SADLY, you don’t hear anything of Crumley Corner these days, but 50 or more years ago it would have featured on every traffic bulletin.

“There are long delays on the Great North Road at Crumley Corner, to the north of Darlington and Coatham Mundeville caused by yet another fatal accident,” the broadcaster would have said.

Fifty years ago this week, Crumley Corner was finally ironed out, when the Aycliffe to Bradbury section of the A1(M) was opened.

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Crumley Corner was a couple of 90 degree bends which ensured that the old Great North Road – now the A167 – avoided the River Skerne to the south of Aycliffe Village. Today’s Junction 59 of the A1(M) is just about on top of the notorious corner, which came to national prominence in 1963 when the MP for Sedgefield, Joseph Slater, asked a Crumley question in the House of Commons.

He demanded to know from Transport Minister Thomas Galbraith what plans the Government had “to mitigate the danger at Crumley Corner”.

Hansard records that Mr Slater said: “Will the honourable Gentleman take it that I have in my hand a Press cutting, under the heading “Appointment with Death”, which reveals that within the last six years no fewer than ten fatal accidents have taken place at this particular spot. Another fatal accident occurred there only last week. Moreover, 65 other accidents occurred there within the last four years. What has the hon. Gentleman’s Department been doing during the past few years about this danger spot which has involved so many fatal accidents?”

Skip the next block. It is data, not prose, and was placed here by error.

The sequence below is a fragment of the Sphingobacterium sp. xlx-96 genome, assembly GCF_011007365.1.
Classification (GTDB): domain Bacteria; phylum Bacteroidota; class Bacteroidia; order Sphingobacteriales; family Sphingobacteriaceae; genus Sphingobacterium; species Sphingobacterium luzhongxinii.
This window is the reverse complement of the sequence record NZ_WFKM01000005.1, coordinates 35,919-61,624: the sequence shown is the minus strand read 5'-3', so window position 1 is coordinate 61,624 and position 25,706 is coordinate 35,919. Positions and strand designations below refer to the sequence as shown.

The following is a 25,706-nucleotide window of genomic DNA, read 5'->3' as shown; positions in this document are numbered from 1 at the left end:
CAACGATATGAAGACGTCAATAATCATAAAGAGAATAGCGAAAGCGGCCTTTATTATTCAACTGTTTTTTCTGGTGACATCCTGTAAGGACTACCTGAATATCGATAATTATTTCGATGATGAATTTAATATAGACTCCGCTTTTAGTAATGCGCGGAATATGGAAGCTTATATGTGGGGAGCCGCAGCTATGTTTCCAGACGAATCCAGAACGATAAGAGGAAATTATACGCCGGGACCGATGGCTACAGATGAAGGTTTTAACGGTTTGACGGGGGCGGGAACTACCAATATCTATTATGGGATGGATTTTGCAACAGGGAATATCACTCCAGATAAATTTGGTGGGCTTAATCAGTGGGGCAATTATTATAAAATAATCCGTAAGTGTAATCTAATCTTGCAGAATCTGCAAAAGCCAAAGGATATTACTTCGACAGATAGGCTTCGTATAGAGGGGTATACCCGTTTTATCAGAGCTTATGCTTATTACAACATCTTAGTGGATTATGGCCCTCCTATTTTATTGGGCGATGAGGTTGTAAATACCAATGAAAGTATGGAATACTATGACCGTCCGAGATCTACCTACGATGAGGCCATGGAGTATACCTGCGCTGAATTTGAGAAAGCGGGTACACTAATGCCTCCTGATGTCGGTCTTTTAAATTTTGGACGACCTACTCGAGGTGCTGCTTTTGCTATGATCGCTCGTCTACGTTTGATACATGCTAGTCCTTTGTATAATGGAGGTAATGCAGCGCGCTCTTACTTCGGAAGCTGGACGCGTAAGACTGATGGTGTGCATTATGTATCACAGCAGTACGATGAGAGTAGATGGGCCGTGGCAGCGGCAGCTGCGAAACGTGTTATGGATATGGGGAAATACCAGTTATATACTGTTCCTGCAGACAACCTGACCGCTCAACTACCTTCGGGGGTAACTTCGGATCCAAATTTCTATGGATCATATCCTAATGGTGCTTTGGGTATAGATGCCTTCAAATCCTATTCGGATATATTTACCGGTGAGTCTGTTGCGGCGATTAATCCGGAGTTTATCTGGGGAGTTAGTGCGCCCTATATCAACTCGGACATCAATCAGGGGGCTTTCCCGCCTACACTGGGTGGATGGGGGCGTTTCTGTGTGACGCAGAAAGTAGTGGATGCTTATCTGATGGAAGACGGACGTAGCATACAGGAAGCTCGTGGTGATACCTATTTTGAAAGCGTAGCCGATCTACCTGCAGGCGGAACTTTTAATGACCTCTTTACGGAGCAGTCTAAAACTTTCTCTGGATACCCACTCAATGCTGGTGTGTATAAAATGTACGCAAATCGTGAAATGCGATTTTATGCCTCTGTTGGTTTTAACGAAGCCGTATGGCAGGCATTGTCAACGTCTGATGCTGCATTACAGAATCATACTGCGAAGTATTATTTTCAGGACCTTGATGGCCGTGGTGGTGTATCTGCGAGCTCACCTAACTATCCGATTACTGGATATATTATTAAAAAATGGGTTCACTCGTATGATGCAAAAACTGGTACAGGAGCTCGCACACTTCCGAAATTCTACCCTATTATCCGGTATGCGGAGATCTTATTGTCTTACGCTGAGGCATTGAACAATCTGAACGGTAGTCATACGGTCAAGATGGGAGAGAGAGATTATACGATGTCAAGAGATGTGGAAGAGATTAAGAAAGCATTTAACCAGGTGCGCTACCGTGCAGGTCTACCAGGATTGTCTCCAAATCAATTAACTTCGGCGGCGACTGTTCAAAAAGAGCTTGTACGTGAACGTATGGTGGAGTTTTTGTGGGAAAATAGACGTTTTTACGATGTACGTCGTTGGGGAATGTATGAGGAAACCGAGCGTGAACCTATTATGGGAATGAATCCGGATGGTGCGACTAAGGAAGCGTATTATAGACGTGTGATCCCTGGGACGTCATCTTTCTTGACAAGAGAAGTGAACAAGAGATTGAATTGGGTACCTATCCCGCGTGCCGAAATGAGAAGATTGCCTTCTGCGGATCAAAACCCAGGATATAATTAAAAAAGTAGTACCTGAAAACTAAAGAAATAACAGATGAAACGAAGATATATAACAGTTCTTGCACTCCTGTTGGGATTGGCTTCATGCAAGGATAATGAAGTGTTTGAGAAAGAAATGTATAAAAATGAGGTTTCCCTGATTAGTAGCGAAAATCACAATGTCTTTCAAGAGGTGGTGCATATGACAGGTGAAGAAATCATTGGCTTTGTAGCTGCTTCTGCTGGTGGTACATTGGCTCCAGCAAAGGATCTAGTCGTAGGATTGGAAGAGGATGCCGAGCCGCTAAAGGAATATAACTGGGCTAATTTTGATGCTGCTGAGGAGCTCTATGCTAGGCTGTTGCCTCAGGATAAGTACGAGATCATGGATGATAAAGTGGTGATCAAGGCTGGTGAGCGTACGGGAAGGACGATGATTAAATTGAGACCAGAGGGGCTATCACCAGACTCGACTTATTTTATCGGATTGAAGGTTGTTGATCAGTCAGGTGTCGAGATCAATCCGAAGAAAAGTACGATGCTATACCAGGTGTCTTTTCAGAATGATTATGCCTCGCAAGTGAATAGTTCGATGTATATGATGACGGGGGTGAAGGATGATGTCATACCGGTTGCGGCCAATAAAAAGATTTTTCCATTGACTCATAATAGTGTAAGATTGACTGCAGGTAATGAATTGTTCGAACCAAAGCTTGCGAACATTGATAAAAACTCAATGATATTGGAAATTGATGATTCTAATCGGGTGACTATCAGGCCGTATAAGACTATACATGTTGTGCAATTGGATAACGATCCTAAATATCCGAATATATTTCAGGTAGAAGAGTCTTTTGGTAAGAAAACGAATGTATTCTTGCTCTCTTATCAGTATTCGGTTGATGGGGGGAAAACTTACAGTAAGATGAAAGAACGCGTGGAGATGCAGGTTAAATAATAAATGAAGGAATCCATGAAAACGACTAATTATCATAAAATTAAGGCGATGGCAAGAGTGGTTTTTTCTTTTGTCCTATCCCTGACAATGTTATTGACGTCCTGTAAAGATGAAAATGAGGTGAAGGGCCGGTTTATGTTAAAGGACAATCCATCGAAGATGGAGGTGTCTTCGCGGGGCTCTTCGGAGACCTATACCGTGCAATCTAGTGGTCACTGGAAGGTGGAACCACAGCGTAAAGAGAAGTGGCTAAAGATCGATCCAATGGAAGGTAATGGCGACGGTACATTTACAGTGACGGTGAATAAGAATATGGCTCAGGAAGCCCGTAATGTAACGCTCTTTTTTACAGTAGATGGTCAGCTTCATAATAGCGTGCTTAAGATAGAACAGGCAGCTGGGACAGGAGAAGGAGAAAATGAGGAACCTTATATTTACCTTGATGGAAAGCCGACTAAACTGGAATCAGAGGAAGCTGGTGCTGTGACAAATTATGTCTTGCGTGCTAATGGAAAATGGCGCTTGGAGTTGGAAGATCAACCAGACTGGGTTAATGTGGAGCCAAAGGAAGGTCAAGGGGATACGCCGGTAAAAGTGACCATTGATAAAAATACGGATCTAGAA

In fairness, the Department of Transport was in the process of building the Darlington bypass, which ran from Scotch Corner to Crumley Corner and which opened on May 15, 1967. After that it built the five-mile stretch from the dreaded Corner to Bradbury.

It was a tricky construction project because the road went over the bed of a prehistoric lake, the Skerne Lake. To a depth of 50ft, the bed was made up of “soft, silty clays with the consistency of toothpaste” which was dug out and dumped on 45 acres of nearby farmland where it took three years to dry out.

The channel was then backfilled with slag from a reclamation scheme at Spennymoor and then the road was laid on top of it.

Opening day was October 12, 1967 – 50 years ago this week.

“The Aycliffe to Bradbury stretch of the Durham motorway opened yesterday – and first to use the new road was a cattle truck,” said the Echo. “Behind the truck came a luxurious Princess car and following that were hesitant motorists.”

They were hesitant because the road surface hadn’t been cleaned and was coated with a layer of mud from the construction vehicles’ tyres. A drying wind sprung up and so the first motorists were greeted by a dense dust cloud.

But they must have been relieved that the new road meant they could speed on without ever again worrying that they were going to be killed at Crumley Corner.

Can you tell us why it was called Crumley Corner?